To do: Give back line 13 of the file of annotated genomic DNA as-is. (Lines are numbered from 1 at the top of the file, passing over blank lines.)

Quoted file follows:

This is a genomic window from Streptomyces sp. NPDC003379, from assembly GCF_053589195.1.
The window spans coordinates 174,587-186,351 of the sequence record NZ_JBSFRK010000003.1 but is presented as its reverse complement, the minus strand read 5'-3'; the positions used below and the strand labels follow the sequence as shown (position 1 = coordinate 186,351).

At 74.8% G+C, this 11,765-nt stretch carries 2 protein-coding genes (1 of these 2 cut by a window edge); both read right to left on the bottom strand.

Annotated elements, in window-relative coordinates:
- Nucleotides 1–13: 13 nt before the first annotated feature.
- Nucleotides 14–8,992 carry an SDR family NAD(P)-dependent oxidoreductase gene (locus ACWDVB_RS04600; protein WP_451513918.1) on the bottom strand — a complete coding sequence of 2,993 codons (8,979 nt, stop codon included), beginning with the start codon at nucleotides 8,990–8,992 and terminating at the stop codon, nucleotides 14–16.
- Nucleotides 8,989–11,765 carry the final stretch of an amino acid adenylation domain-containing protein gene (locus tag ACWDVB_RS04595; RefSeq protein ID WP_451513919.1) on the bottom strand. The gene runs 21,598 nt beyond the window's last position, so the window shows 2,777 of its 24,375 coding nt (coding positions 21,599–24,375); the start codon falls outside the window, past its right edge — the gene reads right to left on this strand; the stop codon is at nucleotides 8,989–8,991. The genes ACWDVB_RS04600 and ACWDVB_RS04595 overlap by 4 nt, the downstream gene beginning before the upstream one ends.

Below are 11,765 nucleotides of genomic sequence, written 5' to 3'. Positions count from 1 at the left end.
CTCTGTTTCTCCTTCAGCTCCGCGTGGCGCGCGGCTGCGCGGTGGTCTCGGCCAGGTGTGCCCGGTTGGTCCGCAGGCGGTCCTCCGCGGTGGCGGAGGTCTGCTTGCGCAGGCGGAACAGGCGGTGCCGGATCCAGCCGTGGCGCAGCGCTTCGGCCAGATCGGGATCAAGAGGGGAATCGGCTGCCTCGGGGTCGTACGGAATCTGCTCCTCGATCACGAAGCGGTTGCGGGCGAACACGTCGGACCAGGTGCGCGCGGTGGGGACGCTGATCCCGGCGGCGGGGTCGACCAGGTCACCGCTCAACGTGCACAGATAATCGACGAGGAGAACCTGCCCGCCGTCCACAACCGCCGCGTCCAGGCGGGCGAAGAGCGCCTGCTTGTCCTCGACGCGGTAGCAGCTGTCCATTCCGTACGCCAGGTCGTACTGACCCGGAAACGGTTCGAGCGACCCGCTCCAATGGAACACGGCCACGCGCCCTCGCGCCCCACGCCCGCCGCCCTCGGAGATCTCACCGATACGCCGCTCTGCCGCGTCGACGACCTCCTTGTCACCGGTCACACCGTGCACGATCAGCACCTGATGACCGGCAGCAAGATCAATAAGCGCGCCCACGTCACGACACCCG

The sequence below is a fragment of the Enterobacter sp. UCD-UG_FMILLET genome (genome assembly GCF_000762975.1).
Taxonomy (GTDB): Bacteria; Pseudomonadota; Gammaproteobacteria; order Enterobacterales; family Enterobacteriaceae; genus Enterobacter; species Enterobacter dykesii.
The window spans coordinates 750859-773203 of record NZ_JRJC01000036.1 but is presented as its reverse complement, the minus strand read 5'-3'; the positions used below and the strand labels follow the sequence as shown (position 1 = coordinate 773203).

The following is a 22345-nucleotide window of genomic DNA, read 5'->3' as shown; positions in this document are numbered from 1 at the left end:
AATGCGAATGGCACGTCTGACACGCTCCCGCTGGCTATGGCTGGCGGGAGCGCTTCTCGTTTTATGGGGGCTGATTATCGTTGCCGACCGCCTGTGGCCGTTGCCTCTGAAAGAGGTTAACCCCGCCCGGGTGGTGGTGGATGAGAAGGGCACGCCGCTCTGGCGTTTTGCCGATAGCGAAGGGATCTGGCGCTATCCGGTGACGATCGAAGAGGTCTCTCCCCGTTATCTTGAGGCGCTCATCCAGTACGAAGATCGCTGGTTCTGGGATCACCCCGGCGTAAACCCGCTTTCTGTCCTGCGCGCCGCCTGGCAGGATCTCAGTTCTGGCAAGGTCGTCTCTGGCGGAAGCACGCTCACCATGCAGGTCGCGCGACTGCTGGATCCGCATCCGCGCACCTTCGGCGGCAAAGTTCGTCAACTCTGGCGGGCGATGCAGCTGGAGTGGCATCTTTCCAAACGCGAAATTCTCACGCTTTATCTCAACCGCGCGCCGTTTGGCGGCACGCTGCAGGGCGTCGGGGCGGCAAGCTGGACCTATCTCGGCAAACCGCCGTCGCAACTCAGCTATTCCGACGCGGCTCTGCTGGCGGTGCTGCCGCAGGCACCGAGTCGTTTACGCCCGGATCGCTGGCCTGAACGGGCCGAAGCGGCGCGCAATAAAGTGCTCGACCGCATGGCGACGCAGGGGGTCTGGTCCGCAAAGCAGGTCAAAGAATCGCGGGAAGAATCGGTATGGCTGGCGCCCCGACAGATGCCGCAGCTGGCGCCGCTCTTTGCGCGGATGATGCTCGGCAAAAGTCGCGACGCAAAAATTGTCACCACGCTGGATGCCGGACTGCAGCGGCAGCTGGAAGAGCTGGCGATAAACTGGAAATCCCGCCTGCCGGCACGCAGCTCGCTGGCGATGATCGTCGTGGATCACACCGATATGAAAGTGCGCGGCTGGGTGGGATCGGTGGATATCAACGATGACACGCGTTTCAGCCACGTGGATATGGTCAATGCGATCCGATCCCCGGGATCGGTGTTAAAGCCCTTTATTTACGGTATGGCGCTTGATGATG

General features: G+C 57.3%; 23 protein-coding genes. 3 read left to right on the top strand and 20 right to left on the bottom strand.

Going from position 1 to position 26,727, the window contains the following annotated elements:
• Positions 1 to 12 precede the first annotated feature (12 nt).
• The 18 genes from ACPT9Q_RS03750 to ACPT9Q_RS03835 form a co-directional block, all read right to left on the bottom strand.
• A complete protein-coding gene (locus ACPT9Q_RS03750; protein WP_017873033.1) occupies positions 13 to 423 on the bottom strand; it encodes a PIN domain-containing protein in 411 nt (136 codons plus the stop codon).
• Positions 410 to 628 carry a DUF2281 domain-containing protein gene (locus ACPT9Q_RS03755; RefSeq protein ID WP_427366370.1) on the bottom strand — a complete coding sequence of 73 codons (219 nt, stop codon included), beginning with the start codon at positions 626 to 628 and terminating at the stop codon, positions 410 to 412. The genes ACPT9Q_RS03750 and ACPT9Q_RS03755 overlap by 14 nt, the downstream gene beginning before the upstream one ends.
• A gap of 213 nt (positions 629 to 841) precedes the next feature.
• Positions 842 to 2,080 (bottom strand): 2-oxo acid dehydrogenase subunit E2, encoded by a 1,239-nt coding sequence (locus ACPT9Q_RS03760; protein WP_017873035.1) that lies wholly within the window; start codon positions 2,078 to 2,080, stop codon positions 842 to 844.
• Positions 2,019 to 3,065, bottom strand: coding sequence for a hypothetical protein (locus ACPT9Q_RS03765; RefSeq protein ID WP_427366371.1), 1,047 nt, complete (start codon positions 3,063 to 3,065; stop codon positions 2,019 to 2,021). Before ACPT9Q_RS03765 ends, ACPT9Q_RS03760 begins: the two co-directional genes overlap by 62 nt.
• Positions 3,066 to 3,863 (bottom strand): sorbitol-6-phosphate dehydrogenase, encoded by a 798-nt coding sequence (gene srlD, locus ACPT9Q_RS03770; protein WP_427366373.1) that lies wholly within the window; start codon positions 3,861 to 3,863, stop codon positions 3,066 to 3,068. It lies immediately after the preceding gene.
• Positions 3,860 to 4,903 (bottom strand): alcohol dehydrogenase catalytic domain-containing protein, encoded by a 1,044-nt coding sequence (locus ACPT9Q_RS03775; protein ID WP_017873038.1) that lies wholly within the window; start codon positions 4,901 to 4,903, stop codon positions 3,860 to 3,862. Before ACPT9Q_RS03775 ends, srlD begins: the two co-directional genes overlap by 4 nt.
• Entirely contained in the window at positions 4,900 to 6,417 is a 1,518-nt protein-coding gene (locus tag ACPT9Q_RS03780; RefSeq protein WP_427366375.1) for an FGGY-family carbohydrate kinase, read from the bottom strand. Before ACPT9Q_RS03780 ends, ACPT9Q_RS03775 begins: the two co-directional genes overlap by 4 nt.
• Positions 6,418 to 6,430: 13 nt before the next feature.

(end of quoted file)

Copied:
The following is a 22345-nucleotide window of genomic DNA, read 5'->3' as shown; positions in this document are numbered from 1 at the left end: